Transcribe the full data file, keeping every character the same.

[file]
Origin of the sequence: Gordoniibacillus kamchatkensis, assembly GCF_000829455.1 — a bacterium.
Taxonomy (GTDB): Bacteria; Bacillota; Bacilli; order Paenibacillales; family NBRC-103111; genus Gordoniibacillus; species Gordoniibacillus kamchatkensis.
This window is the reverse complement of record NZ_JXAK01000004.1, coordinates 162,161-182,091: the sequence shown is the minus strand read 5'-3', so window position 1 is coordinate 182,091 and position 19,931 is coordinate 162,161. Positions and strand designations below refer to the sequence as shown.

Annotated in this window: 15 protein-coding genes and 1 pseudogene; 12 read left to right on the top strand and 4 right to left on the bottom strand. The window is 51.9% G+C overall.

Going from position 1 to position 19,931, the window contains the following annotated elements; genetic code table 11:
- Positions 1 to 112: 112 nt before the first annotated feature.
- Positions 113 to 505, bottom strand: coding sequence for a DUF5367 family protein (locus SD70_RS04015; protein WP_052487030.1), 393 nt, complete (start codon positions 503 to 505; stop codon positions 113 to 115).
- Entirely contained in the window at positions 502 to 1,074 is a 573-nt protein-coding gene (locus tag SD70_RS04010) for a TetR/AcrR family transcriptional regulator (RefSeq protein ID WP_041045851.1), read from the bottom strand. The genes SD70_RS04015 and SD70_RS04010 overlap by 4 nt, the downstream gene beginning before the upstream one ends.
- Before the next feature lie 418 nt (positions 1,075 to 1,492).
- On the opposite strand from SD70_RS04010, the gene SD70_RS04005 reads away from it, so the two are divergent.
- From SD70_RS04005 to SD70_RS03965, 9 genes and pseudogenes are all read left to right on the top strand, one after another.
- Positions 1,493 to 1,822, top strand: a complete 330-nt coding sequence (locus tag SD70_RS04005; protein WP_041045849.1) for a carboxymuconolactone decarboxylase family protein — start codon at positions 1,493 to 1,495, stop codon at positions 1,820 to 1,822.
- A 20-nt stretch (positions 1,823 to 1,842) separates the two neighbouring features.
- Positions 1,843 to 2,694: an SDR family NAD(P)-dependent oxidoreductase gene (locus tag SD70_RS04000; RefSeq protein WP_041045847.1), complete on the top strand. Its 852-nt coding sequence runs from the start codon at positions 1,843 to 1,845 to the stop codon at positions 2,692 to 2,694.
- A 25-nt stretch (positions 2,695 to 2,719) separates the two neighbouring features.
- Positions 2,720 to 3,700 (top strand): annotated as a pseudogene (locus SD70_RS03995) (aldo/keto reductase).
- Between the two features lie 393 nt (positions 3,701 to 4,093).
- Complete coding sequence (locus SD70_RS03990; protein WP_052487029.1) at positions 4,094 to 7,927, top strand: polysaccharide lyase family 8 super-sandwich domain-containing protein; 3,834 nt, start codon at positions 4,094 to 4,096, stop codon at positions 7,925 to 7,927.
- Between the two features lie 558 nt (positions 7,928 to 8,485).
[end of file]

Origin of the sequence: Gordoniibacillus kamchatkensis, assembly GCF_000829455.1 — a bacterium.
Taxonomy (GTDB): Bacteria; Bacillota; Bacilli; order Paenibacillales; family NBRC-103111; genus Gordoniibacillus; species Gordoniibacillus kamchatkensis.
This window is the reverse complement of record NZ_JXAK01000004.1, coordinates 162,161-182,091: the sequence shown is the minus strand read 5'-3', so window position 1 is coordinate 182,091 and position 19,931 is coordinate 162,161. Positions and strand designations below refer to the sequence as shown.

Annotated in this window: 15 protein-coding genes and 1 pseudogene; 12 read left to right on the top strand and 4 right to left on the bottom strand. The window is 51.9% G+C overall.

Going from position 1 to position 19,931, the window contains the following annotated elements; genetic code table 11:
- Positions 1 to 112: 112 nt before the first annotated feature.
- Positions 113 to 505, bottom strand: coding sequence for a DUF5367 family protein (locus SD70_RS04015; protein WP_052487030.1), 393 nt, complete (start codon positions 503 to 505; stop codon positions 113 to 115).
- Entirely contained in the window at positions 502 to 1,074 is a 573-nt protein-coding gene (locus tag SD70_RS04010) for a TetR/AcrR family transcriptional regulator (RefSeq protein ID WP_041045851.1), read from the bottom strand. The genes SD70_RS04015 and SD70_RS04010 overlap by 4 nt, the downstream gene beginning before the upstream one ends.
- Before the next feature lie 418 nt (positions 1,075 to 1,492).
- On the opposite strand from SD70_RS04010, the gene SD70_RS04005 reads away from it, so the two are divergent.
- From SD70_RS04005 to SD70_RS03965, 9 genes and pseudogenes are all read left to right on the top strand, one after another.
- Positions 1,493 to 1,822, top strand: a complete 330-nt coding sequence (locus tag SD70_RS04005; protein WP_041045849.1) for a carboxymuconolactone decarboxylase family protein — start codon at positions 1,493 to 1,495, stop codon at positions 1,820 to 1,822.
- A 20-nt stretch (positions 1,823 to 1,842) separates the two neighbouring features.
- Positions 1,843 to 2,694: an SDR family NAD(P)-dependent oxidoreductase gene (locus tag SD70_RS04000; RefSeq protein WP_041045847.1), complete on the top strand. Its 852-nt coding sequence runs from the start codon at positions 1,843 to 1,845 to the stop codon at positions 2,692 to 2,694.
- A 25-nt stretch (positions 2,695 to 2,719) separates the two neighbouring features.
- Positions 2,720 to 3,700 (top strand): annotated as a pseudogene (locus SD70_RS03995) (aldo/keto reductase).
- Between the two features lie 393 nt (positions 3,701 to 4,093).
- Complete coding sequence (locus SD70_RS03990; protein WP_052487029.1) at positions 4,094 to 7,927, top strand: polysaccharide lyase family 8 super-sandwich domain-containing protein; 3,834 nt, start codon at positions 4,094 to 4,096, stop codon at positions 7,925 to 7,927.
- Between the two features lie 558 nt (positions 7,928 to 8,485).